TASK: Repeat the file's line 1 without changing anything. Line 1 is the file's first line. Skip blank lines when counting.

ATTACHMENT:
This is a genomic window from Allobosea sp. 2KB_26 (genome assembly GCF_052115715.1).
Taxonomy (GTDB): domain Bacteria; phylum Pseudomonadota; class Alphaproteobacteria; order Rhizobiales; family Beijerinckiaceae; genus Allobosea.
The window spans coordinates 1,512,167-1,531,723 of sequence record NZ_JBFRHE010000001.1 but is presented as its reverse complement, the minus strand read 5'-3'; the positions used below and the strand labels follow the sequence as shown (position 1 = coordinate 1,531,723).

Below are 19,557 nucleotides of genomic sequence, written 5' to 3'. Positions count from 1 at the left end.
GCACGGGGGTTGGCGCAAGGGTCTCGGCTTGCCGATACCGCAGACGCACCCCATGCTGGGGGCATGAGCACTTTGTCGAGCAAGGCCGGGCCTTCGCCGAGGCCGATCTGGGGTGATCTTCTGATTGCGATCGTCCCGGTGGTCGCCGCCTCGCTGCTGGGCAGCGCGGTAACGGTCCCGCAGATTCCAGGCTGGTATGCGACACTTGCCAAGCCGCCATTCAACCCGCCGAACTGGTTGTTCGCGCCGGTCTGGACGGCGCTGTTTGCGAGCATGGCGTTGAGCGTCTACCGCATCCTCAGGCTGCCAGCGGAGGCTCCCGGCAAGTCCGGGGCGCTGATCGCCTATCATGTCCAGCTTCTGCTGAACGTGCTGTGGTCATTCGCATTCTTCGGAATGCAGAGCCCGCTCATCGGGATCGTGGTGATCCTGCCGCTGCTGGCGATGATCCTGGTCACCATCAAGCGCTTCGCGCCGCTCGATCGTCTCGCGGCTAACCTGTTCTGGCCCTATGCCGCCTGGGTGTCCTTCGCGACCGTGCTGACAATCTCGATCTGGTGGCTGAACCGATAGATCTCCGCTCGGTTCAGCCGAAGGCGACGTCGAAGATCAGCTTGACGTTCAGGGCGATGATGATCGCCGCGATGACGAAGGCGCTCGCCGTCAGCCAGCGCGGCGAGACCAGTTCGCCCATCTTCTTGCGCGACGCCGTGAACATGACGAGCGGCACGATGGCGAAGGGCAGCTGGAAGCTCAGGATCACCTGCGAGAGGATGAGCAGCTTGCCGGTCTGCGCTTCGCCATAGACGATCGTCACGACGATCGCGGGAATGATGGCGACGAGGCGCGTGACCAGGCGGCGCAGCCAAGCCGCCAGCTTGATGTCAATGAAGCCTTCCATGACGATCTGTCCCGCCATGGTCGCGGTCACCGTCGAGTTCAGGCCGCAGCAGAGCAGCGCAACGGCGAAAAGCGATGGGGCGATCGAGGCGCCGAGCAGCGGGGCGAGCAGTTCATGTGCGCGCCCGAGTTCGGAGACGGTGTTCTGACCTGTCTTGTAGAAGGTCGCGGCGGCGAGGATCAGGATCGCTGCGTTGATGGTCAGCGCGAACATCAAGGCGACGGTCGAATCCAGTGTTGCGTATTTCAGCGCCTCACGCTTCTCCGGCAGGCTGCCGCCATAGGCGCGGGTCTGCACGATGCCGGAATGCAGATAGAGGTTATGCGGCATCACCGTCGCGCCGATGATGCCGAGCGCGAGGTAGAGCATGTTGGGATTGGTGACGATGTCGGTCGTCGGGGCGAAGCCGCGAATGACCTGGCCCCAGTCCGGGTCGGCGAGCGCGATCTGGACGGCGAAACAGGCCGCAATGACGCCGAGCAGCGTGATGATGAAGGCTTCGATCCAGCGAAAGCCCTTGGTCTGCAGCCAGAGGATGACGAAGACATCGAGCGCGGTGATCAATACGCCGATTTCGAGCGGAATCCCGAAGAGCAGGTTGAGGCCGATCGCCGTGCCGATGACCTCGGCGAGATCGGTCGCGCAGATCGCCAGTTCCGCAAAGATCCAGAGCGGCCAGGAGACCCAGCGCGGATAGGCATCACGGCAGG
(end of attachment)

This is a genomic window from Allobosea sp. 2KB_26 (genome assembly GCF_052115715.1).